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Traditional moves - classic pale gowns

Choosing your wedding dress is probably the most important part - to you, anyway - of planning your big day. Sure, the venue is really important, and you want to pick a photographer you feel comfortable with, and a band that will get your guests up out of their seats... but the gown is something that so many gals have been dreaming about for years, and often have some seriously firm ideas in their heads about!

It's so much fun to look at wedding dress "alternatives", those gowns that don't fit into your wedding-dress stereotype: tea-length dresses, colored fabrics or kooky, off-the-wall designs. But so many times brides will come back to traditional, classic dresses when it comes to making the final decision! There's something so perfectly "bridal" about the classic, traditional wedding dress. It is, after all, the one day in your life that you'll get to wear a seriously show-stopping dress - so while we're not necessarily big fans of spending more than the price of your car on a gown (seriously?!), it is worth investment, even if that investment is more in terms of time and careful consideration than finances!

If you haven't already picked out your gown, here are four designer numbers you may not already have seen - and which may help spark off an idea of the perfect dress for you!

A relative newcomer to the fashion scene, bridal designer Lillian West launched late last year with its 2014 preview collection, a series of classic designs in luxurious fabrics such as satin and lace. Silhouettes are figure-hugging and slightly sexy (nothing to the Berta Bridal and Galia Lahav collections, for example) with a distinct nod to old-school fairytale glamor. We love the beautiful full skirt of this full lace dress, the sensual V-neck (not too low) and embellished belt detail, which really draws the waist in and gives a great hourglass figure. Prices range from roughly $1,350 to $2,850.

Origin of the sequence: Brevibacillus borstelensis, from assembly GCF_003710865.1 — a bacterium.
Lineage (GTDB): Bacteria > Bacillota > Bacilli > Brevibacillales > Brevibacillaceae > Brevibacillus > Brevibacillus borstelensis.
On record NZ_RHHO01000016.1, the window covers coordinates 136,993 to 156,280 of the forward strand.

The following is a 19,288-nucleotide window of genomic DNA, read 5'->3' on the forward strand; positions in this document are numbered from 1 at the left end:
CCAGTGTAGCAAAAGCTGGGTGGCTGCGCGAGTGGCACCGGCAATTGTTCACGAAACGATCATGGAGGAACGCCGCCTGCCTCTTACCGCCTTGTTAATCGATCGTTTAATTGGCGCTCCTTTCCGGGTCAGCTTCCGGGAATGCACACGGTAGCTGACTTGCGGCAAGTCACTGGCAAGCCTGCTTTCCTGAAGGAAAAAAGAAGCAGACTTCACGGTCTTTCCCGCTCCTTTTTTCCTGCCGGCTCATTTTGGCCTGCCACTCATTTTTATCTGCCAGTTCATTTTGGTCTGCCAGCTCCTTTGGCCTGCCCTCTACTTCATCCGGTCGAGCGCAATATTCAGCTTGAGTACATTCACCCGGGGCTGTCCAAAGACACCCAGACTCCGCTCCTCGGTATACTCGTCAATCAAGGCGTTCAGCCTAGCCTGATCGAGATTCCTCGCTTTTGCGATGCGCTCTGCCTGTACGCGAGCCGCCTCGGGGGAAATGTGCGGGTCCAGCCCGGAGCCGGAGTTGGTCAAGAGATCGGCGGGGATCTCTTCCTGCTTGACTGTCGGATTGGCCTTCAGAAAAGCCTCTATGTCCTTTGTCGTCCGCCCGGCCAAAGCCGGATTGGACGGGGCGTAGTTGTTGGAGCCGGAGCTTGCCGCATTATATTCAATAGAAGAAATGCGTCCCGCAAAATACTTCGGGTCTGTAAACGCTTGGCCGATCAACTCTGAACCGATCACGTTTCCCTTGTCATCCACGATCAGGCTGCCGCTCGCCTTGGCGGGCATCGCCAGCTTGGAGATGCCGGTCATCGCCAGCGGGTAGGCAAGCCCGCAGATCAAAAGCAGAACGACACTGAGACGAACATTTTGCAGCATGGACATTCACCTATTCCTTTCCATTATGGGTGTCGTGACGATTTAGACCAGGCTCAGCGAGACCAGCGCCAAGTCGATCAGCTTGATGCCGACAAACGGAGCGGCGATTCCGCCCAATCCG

Laila Monroe is a bridal designer label based in Dublin, Ireland that ships worldwide. All of the gowns are custom-made, either to regular sizes or to your precise measurements (specifying your stats will only set you back $10, so we'd highly recommend it!) - and they start at a super-reasonable $350, up to around $2,000 for a tulle ballgown with hand-beaded bodice. We love this strapless gown with full train and embellished detailing (although we'd highly recommend getting a super-great strapless bra and trying out a lot of moving and shaking in it before going down that aisle!).

Allure Bridals started out in 1998 as a retail store, but soon started to design their own gowns, now available in retailers all over the world, under a variety of labels: Allure Bridals, Allure Romance, Allure Women, Allure Bridesmaids, Allure Couture, Madison James (the brand's debut designer collaboration) and Allure Modest, for women who prefer to be a little covered-up or who, perhaps for cultural or religious reasons, can't be "on show" for their ceremony (without sacrificing on style!). Because Allure is stocked in so many different stores, prices seriously vary - but you can expect them to start at around $1,350, up to $2,700. Check out bridal sample sales to get a bargain, and always try to haggle with your salesperson - even if it means paying full whack for your gown, but getting a great deal on your shoes!

Caroline Atelier is a bridal collection by a British designer whose signature lies somewhere in the mid-20th century: think bias-cut silk shift dresses, peplum waists, subtle embellishment and fringing. From Caroline's atelier, she will design a gown to your precise specifications, sometimes from a combination of two or more existing designs (the sleeves from this, the back from that) - with prices in or around $2,700. We love this super-simple silk sheath - and after years of ivory and cream, sometimes bright white is the refreshing jolt you need to make your traditional gown stand out!


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